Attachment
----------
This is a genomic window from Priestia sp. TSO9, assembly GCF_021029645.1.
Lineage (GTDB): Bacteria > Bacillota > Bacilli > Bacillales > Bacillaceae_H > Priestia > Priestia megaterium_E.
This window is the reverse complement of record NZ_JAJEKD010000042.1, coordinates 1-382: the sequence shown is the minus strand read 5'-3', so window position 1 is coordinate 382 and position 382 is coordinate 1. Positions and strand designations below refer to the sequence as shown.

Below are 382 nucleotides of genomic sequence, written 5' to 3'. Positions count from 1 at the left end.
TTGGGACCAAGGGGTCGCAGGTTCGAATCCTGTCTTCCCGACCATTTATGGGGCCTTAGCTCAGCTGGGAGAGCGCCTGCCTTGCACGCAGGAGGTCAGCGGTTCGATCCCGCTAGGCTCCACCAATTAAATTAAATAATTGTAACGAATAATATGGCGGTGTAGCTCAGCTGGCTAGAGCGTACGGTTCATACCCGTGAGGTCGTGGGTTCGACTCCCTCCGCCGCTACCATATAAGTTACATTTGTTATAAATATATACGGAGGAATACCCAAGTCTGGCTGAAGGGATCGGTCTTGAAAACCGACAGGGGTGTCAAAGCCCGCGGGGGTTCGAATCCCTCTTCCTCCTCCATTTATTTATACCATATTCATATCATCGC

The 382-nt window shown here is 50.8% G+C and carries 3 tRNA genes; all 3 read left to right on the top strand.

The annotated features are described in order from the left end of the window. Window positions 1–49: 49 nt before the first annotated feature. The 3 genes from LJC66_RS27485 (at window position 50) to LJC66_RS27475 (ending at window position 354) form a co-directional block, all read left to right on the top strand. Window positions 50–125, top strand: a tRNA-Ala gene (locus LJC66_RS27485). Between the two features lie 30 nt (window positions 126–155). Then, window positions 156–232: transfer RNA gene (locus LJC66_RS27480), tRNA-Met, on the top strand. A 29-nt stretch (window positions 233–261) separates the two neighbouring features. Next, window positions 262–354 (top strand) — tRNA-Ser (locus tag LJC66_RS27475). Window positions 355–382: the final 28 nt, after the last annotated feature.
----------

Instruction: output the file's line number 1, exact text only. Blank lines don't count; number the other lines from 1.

This is a genomic window from Priestia sp. TSO9, assembly GCF_021029645.1.